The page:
In a column published today by the Madison Catholic Herald, Bishop Robert Morlino of Madison, reminds Catholics that the Church’s real business is Truth, not conforming to subjective desires or cultural trends. Bishop Morlino also warns Catholics that they need to respond to what he describes as a "credibility crisis."
In his reflection “at the midpoint of Lent,” Morlino recalls last Sunday’s Gospel reading about Jesus' reaction to the moneychangers and traders in the Temple.
“I myself do not get angry often,” writes Bishop Morlino, “but sometimes I get angry, and it is consoling to me that Jesus got angry too when things went too far - when they turned His temple into a market place. He Himself got angry and he made a whip of cords, and we should think about that from time to time.”
“The Church is here to teach the Truth and thus to sanctify the world. The Church is in the Truth business," the Bishop of Madison says, reminding that “in addition to those Truths which we can know by reason alone, by the Natural Law, there are Truths which we, as Catholics, must accept both from Divine Revelation in Holy Scripture and through the Authentic Magisterium of the Church.”
“How often” -he asks- “are we left confused, thanks to the many different voices we hear, both within and outside the Church, and how often are we left doubting the Truths which the Church Christ Himself has founded and has promised to build up, proclaims.”
In his column, the Bishop claims that the Church is “in the midst of a credibility crisis,” and goes on to lay out “the core reasons” for the crisis.
“As we all should know from our Catechisms, there are four ‘marks of the Church’ which are fundamental to our being the Church founded by Christ. We proclaim that we are one, holy, catholic, and apostolic.”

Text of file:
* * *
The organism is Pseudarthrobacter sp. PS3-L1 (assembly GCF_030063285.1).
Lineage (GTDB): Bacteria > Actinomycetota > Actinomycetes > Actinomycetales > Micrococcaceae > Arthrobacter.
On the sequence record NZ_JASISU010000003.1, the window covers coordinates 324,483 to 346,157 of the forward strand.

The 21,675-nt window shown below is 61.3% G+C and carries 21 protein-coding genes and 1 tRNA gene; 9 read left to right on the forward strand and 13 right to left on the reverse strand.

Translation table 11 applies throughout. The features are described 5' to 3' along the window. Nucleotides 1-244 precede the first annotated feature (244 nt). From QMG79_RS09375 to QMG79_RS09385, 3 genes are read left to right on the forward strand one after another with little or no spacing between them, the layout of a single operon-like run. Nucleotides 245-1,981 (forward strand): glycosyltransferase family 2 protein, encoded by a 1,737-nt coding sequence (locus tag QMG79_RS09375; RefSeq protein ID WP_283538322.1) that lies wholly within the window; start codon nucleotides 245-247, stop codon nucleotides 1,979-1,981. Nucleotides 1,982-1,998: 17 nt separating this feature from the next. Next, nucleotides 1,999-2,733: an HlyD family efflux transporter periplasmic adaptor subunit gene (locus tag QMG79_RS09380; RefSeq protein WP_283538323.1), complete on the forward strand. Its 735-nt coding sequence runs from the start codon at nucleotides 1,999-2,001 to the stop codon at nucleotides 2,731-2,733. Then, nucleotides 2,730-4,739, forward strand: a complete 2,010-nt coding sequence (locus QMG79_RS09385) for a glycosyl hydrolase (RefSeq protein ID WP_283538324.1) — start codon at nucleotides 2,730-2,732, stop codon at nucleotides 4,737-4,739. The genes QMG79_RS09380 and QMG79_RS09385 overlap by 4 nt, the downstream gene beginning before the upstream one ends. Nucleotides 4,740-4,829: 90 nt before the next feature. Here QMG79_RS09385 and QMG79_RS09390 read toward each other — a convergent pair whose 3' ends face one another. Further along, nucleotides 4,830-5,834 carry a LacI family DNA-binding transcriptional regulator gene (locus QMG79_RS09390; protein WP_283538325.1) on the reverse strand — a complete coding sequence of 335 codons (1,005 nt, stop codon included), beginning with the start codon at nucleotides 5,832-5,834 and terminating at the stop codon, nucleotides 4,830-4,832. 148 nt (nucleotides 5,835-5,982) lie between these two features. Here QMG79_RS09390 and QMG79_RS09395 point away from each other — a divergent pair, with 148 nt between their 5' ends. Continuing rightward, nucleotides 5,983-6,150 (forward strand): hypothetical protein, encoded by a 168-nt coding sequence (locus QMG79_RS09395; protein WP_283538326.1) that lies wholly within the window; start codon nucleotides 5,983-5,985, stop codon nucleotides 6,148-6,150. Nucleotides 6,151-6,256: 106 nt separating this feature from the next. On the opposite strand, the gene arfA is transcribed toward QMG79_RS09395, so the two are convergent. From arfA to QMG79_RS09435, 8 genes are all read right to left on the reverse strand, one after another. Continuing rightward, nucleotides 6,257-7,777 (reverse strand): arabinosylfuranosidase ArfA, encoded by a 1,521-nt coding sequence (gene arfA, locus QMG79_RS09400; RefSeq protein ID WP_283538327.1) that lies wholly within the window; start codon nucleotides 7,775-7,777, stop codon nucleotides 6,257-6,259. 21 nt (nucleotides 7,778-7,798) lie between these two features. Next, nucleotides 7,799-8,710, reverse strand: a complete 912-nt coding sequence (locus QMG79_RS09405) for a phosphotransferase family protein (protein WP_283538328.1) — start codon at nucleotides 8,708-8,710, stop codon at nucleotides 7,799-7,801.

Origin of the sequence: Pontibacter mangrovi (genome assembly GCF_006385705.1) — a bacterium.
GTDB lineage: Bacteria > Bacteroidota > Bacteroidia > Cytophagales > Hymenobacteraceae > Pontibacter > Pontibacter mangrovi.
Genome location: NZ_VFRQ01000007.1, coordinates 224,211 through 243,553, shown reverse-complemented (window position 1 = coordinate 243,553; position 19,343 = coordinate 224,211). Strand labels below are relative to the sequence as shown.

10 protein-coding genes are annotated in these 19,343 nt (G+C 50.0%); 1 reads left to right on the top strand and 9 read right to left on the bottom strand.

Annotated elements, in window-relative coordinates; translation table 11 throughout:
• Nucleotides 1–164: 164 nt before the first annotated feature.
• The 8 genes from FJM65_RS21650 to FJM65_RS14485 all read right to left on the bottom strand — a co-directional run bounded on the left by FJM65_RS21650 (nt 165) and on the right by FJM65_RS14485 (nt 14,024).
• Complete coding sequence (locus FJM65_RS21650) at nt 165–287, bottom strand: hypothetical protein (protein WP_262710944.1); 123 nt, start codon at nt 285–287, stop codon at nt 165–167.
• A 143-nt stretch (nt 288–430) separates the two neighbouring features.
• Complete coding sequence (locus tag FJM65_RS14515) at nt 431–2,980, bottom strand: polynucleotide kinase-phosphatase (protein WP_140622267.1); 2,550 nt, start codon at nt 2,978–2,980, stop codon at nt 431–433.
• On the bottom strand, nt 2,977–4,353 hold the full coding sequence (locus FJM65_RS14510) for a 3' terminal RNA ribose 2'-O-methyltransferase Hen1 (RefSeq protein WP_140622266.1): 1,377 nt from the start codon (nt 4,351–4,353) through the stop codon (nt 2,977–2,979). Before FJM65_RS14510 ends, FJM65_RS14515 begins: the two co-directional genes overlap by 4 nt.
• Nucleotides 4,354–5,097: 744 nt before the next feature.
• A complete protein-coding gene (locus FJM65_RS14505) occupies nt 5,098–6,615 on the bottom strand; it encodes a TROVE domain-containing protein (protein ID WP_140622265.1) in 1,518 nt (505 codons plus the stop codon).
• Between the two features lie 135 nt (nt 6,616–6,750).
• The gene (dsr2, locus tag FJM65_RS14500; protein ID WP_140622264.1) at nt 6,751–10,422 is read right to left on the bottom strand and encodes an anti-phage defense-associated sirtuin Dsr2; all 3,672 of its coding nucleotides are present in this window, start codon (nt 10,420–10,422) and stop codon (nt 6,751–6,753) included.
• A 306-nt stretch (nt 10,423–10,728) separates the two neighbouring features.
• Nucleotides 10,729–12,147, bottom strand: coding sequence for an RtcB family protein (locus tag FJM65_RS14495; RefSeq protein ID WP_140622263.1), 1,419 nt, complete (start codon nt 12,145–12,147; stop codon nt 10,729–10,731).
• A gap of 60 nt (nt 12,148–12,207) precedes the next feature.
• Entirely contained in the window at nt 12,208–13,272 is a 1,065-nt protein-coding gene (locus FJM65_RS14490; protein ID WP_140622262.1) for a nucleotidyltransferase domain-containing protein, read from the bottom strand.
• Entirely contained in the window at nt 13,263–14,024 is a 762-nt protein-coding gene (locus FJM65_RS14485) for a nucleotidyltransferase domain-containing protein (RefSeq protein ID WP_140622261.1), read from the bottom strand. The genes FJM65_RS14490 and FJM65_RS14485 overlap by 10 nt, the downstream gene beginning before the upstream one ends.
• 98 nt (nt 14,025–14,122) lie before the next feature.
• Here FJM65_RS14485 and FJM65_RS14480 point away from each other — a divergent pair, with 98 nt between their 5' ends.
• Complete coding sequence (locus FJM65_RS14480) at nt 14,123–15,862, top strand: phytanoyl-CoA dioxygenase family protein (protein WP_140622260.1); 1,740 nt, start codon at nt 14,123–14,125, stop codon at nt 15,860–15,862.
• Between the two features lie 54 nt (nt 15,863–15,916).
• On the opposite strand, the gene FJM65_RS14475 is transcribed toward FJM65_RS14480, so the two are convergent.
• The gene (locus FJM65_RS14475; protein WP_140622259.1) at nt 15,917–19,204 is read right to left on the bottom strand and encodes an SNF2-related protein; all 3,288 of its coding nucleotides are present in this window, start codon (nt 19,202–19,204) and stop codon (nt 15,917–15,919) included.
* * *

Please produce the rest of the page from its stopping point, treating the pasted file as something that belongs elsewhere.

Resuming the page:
These four marks have implications for how the Church behaves, Morlino says. The Church should be “united and undivided,” “aim at holiness," be "universal" and be faithful to the fact that “we bishops, as unworthy as we might personally be, are called to continue to preach the Truth of the faith (not our own ideas) in season and out of season, whether it is popular or not.”
“We proclaim that we as a Church are one, but how many examples of division can we point to which call into question whether or not we are one? How many times have we failed as a Church, especially we bishops, to proclaim with our lives and as a Church that we are holy? How often do we declare, though our attempts to say that we are one type of Catholic or another, that the Church is not universal? And how easy is it to see our brothers and sisters, or even ourselves, insisting that the Church is not apostolic by attacking the bishop?” he writes.
“My friends,” he continues, “we have a credibility crisis and the only way to address it is for each of us, especially me, to consider what we are doing in our personal lives, in our families and in our parishes, to live out the life of the Church as one, holy, catholic, and apostolic. Christ said that He would remain with us and He will give us all we need if we cooperate in building up His Church!”
In the column, Bishop Morlino commits himself to “work harder at holiness,” and relates that he spends “much time in the chapel each day and sometimes in the middle of the night, and I continue to try to grow in holiness, but it is a lifetime of work for each of us.”
“I pray that we can stop seeing ourselves as one type of Catholic versus another, or as members only of one parish, or followers of this or that priest, but that we can recognize our life of faith in the Church of Madison and in the universal Catholic Church.”
“I will lead this Church, which has been entrusted to me, in the Truth which Jesus has given us and which the Holy Spirit has promised to sustain. Please pray with me, let it be so!” he concludes.